“Even after a state judge signed the town’s request to close down an illegal Route 306 private school, officials are delaying a closure to allow administrators to legalize the school.
State Supreme Court Justice Paul Marx signed an order closing Congregation Bais Chinuch Ateres Bnos at 261 Route 306 pending a certificate of occupancy needed to legally operate classes for more than 300 girls.
To get the CO, the school needs site-plan approval from the Ramapo Planning Board. The school’s attorney also filed legal notice to appeal the judge’s approval of a permanent injunction to close the facility.
Town Supervisor Michael Specht said Friday that the town was giving school officials a chance to come into full compliance, noting there were no safety issues at the school, a cluster of 10 modular trailer classrooms. The cluster is near two other yeshivas.
Specht said school officials took a first step on Thursday when the Ramapo Zoning Board of Appeals approved variances from the zoning code — after rejecting the school’s application in March.
He said the school applied for reduced variances from those the ZBA turned down.
“Because of the approval, we will hold off on enforcing the injunction as they go back to the Planning Board and complete the approvals process,” Specht wrote in an email. “I was informed that the immediate neighbor spoke in favor of the application.”
The neighbor, Reuven Weinstein, could not be reached for comment. He’s complained to town officials about the schools in emails and at board meetings. He’s also looking to sell his house as plans are in the works for the religious community to consolidate the buildings at the site.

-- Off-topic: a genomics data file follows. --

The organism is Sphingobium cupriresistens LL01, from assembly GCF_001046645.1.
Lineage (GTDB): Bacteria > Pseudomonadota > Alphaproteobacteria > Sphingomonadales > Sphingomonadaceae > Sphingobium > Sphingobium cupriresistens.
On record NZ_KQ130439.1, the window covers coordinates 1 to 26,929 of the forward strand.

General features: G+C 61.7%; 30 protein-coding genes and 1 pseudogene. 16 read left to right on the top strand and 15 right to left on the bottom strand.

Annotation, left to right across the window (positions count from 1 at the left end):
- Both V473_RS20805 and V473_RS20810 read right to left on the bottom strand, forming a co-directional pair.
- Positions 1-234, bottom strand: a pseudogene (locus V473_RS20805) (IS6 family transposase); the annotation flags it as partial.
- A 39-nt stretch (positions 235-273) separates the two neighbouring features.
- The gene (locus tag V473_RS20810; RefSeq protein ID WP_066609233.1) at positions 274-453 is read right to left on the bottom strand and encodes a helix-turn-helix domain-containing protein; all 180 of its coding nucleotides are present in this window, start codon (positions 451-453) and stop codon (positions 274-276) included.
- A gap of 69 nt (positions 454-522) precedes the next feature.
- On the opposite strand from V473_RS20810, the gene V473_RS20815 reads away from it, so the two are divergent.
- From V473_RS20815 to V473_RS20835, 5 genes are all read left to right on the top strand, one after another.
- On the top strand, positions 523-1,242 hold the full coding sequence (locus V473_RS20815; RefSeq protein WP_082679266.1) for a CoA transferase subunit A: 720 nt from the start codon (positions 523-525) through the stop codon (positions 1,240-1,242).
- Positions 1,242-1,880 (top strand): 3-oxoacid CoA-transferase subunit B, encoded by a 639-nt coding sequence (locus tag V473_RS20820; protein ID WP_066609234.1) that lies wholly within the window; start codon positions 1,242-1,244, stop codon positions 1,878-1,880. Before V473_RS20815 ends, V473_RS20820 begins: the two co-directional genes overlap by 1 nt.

The school’s administrators have yet to file site plans with the Planning Board and no meeting on the school has been scheduled, said Deputy Town Attorney Alan Berman, projecting January as the earliest date.
The school also faces fines for failing to provide Rockland County health officials with a list of students who have not been fully vaccinated against measles. Administrators are cited for two schools — at 261 Route 306 and 246 North Main St. in Spring Valley.
Closures rarely sought
Ramapo has rarely sought school closures for lacking land-use approvals and COs, but has sought court orders when there are immediate safety concerns. Towns and villages cannot close down schools on their own.
Marx signed the town’s request for a permanent injunction on Dec. 6 until the school gets a CO. The town filed the closure-order arguments on June 13.
The judge found in an August decision the congregation delayed getting site-plan approval and noted the ZBA had denied the school’s variance requests.
The school’s attorney, Terry Rice, argued in court papers that the remedy of closing the school and denying more than 300 girls an education was too severe. He noted that the school was before town land-use boards and had passed state-mandated fire-safety inspections.
The congregation — like numerous others in Ramapo — put together a school using modular classrooms with the understanding a school building would be constructed within two years.
The school lost its temporary CO when its trailer permit, issued in September 2015, expired in July 2017, Ramapo court papers say.
The Town Board rescinded the modular-classroom law in late 2017 when officials determined it was being abused and operators weren’t building schools within the two-year time frame.
The school continue to receive state funding despite being in violation. State Assemblyman Kenneth Zebrowski, D-New City, wants funding withheld from schools in violation of zoning and fire and safety codes. His legislation has stalled in Albany, but he intends to reintroduce the proposal.
Rabbi Ari Waldman, who runs several schools in Ramapo, is listed on court papers as president of Congregation Devrie Chaim, which bought the property in February 2016. He has declined comment.
The school was also cited for violations by inspectors for the town and the Rockland Health Department.”
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